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4 C's
Know Your Carats
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Diamonds: Know Your Carats

When most people think about buying a diamond, they think BIG. Well, why not? It's only natural to want the biggest, fanciest and most brilliant stone you can get. Many consumers go out aiming for a one-carat, D-flawless stone, because they've heard that's the best you can get. But is it?

Does Size Matter?
If you've done your homework and reviewed the Four Cs of diamond quality--carat, cut, clarity and color--you're already ahead of the game, because you know you need all four of these criteria to get the best diamond. But what if you're faced with the choice of buying a bigger, lesser-quality stone or a smaller, finer-quality one? Which will you choose? According to the experts, size does count, but overall quality counts more.

Although diamonds are mined in many parts of the world, more than 250 tons of ore need to be blasted, crushed and processed to yield just one carat of rough diamond. And of that relatively small amount, it is estimated that only about one-fifth of all rough diamonds are suitable for gem cutting.

The goal of the diamond cutter has not changed since ancient times: He wants to produce a diamond of the greatest possible weight and the finest quality. Obviously, the cutter's skill is a critical factor in the beauty and value of a diamond and there are precise geometric formulas for each stone shape. While diamond shape is a matter of individual preference and does not affect the stone's value, certain stones are cut certain ways to eliminate flawed or badly colored parts of the rough. Each cut, however, is aimed at giving you the highest caratage for the money.

The Basics
A carat is the term used for the measurement of a diamond's weight. It is equal to 200 milligrams, or 0.2 grams, and there are 142 carats to an ounce. (This is a totally different term from the "karat" weight of gold, which is actually a measurement of purity rather than weight).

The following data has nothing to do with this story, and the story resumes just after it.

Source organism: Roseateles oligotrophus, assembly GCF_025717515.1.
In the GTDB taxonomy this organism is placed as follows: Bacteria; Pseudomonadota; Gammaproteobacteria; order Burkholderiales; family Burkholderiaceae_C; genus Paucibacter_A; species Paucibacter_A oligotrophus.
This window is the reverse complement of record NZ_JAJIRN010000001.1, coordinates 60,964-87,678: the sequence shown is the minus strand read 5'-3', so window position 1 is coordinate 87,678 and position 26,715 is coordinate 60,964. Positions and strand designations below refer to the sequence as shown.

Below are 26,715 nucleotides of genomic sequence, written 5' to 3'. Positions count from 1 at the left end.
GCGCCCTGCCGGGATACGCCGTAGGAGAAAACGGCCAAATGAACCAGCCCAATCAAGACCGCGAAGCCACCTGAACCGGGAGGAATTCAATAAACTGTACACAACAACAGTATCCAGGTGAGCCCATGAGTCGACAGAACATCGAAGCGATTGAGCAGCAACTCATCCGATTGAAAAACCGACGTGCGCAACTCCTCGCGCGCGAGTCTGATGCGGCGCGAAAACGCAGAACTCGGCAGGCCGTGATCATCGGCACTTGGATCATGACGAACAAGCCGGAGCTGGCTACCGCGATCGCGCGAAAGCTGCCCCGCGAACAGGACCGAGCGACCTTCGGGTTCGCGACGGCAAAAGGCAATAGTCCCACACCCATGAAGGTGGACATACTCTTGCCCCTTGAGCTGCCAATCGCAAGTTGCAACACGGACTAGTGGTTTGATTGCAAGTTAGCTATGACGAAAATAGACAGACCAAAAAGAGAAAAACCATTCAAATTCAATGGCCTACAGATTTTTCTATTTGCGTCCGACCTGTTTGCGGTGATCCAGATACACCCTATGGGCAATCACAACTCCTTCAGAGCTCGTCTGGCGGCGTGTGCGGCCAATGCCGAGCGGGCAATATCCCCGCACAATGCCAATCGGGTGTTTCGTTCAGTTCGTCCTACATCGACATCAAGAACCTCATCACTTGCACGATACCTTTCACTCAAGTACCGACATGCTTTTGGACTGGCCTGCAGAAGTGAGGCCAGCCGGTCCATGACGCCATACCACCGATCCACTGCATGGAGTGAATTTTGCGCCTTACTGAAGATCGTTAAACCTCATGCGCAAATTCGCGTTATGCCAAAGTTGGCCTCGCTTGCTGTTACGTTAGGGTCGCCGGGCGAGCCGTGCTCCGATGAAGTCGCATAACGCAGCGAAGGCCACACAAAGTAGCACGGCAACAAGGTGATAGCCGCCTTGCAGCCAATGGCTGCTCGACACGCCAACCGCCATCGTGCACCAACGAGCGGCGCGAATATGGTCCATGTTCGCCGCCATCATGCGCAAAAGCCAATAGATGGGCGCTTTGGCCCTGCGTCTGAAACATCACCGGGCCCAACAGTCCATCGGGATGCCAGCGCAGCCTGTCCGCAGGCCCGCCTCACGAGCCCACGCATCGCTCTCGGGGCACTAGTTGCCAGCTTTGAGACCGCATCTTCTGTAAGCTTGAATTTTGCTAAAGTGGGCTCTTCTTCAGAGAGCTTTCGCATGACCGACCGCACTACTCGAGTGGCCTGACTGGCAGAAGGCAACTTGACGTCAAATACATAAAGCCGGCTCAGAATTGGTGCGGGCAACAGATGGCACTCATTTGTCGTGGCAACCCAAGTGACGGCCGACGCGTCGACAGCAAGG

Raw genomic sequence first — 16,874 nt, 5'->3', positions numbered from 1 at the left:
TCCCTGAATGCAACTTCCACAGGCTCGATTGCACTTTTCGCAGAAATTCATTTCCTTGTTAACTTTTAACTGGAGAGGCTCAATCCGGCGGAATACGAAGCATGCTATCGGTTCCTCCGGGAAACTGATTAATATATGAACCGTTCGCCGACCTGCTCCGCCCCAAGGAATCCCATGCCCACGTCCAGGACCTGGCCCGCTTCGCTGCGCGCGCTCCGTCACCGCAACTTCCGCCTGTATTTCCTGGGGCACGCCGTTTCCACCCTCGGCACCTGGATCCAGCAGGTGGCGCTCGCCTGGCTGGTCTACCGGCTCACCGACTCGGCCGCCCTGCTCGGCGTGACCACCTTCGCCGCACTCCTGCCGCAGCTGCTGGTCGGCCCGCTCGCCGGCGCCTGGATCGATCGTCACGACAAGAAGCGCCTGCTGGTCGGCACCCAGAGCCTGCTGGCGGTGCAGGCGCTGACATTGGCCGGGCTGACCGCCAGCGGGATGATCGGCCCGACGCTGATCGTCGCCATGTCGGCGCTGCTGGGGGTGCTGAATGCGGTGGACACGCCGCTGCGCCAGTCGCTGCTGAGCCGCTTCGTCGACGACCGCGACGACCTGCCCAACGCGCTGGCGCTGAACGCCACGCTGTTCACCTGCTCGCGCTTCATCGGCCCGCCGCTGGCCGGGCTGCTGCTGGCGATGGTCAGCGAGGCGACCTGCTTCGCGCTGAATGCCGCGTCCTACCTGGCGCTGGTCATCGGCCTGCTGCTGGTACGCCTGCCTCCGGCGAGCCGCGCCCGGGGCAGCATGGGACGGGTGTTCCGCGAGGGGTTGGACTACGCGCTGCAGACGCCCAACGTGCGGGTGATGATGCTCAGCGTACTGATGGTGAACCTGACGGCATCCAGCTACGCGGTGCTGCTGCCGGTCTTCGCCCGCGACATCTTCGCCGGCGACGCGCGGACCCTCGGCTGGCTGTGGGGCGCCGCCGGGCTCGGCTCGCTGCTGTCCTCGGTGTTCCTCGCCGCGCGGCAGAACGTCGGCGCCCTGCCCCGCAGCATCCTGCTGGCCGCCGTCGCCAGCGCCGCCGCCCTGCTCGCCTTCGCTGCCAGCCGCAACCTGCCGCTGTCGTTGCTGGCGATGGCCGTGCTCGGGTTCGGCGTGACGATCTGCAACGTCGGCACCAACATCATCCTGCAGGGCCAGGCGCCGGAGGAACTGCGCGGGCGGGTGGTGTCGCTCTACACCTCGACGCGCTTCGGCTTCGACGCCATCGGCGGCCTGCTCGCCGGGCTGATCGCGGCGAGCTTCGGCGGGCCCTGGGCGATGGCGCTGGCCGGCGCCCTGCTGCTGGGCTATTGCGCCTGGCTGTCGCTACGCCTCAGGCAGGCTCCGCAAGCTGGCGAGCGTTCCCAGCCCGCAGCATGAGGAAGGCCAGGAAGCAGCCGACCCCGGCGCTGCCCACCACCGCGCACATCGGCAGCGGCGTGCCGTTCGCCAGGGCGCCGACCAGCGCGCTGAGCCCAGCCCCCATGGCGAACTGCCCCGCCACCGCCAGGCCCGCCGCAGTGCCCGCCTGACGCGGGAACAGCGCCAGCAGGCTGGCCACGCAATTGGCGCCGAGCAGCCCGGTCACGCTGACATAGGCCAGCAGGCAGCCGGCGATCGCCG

In fact, the gemstone "carat" comes from the carob seeds that were used to balance scales in ancient times. While the use of seeds might sound like a pretty unscientific way to measure diamonds, according to historians, it was surprisingly accurate. These tiny, horn-shaped seeds were so uniform in size and weight that even today's sophisticated scales can't detect more than one three-thousandth of an ounce difference between them!
Of course, you don't have to worry about the use of carob seeds today. Gemologists use very sophisticated equipment to measure the size and weight of diamonds--assuring accuracy even when they are set in a piece of jewelry. This is important because when mounted, one diamond may appear larger than another, although they actually weigh the same.

For jewelry purposes, carats are further divided into points, a one-carat stone equaling 100 points. Therefore, a half-carat stone may be referred to as a "50-pointer," a quarter carat, "25-points," etc. The smaller stones used in pave or channel settings are sometimes called melee. In certificates, appraisals and receipts, however, the weight of your diamond should be written in carats, rounded to 1/100ths, such as .25 carats; .50 carats, 1.20 carats, etc.

Another fact that's important to understand is that prices of diamonds rise proportionately with the size of the stone. Because large diamonds are rare, they generally have a greater value per carat. For example, the price of a two-carat stone will be several times higher, than, say, four 50-pointers of equal quality. Likewise, a diamond that hits the one-carat mark will cost considerably more than a 95-pointer of the same quality.

Get that Cert
When you buy your diamond, be sure you ask for a certificate with it. A certificate from an accredited laboratory such as the Gemological Institute of America is important because every diamond, like every fingerprint, is unique and distinguishable from every other. Each stone bears its own individual characteristics and this evaluation will give you the diamond's exact measurement and weight, plus details of the quality of its cut.

The evaluation of your diamond will be performed by a qualified professional with the help of special gemological instruments and will map out all the information about your diamond. A certificate will not put a dollar value on your stone; to get that valuation, you must consult a qualified appraiser.